Highbush Cranberry Jelly
Have you been putting up some jams and jellies this summer? North Dakotans are quite dedicated to putting up nature’s bounty of Juneberries, chokecherries, and other wild fruits as they mature. Preserves from the garden, of course, can be quite tasty, but there is something special about preserves made from our wild fruits. The fruits of these labors, pun intended, will be shared with friends and relatives, perhaps given as gifts, and enjoyed and savored throughout the winter months.
Perhaps like you, I enjoy most all of the jams, jellies, and syrups of our native fruits, but what really gets my juices flowing is highbush cranberry preserves. I have been watching the highbush cranberries closely as of late, and it won’t be long until they are ready for harvesting.
Highbush cranberry, also known as pembina, is what botanists used to call Viburnum trilobum but now call Viburnum opulus variety americanum. It is a tall shrub with light-colored bark and leaves with three prominent lobes. Highbush cranberry is a member of the honeysuckle family, so it is not a true cranberry. The misnomer is likely due to the fruits which look similar and are tart as well.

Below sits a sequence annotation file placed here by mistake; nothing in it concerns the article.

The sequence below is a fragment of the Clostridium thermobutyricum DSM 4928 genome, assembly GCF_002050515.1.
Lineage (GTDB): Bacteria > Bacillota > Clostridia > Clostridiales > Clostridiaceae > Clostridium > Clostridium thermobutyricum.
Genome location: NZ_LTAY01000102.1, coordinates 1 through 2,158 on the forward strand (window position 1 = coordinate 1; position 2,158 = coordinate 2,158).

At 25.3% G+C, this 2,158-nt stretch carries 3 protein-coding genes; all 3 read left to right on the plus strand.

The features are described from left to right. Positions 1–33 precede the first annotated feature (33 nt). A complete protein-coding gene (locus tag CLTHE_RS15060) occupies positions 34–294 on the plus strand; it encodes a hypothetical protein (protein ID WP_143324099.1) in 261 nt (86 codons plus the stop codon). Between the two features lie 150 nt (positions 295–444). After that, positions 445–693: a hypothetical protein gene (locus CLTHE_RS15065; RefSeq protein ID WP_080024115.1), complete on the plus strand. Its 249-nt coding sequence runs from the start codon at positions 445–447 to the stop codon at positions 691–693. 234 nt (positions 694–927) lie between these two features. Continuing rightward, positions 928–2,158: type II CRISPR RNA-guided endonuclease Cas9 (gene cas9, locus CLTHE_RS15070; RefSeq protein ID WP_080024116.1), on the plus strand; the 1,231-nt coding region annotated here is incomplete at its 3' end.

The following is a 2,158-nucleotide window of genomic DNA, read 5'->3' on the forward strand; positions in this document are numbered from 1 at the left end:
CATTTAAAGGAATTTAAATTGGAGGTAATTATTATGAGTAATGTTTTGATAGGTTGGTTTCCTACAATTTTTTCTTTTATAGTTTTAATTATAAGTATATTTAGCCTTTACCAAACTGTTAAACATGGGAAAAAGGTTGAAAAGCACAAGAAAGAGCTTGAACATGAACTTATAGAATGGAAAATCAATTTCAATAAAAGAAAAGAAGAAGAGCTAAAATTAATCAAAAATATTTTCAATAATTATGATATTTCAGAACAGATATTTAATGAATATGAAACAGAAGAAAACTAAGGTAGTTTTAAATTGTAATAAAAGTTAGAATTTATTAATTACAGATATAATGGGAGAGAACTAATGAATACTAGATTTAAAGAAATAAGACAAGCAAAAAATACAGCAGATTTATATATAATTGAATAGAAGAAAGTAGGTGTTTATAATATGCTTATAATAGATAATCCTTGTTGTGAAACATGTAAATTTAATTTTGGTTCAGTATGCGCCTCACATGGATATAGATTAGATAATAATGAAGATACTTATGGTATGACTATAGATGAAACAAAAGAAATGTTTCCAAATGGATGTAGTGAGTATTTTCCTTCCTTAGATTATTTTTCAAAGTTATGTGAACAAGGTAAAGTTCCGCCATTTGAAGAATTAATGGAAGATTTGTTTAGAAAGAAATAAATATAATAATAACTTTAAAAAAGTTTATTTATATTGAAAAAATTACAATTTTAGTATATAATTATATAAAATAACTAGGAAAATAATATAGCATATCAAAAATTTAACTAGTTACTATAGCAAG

Highbush cranberry can be found in wooded areas across much of the northern United States and southern Canada. Here in North Dakota, however, it is native to the eastern portions of the state, but is most abundant in the Turtle Mountains and Pembina Hills.
When eaten fresh, highbush cranberries are very astringent. They will turn your lips inside out. Add some sugar, however, and they express a unique and pleasantly sweet taste. Plus there is something quite interesting about the translucent light red of the preserves. At any rate, if all goes well, we will soon have enough of this unique Natural North Dakota flavored jelly, sauce, and perhaps cordial, to keep us content until next years crop is ready to harvest.
Natural North Dakota is supported by NDSU Central Grasslands Research Extension Center and Minot State University-Bottineau, and by the members of Prairie Public. Thanks to Sunny 101.9 in Bottineau for their recording services.
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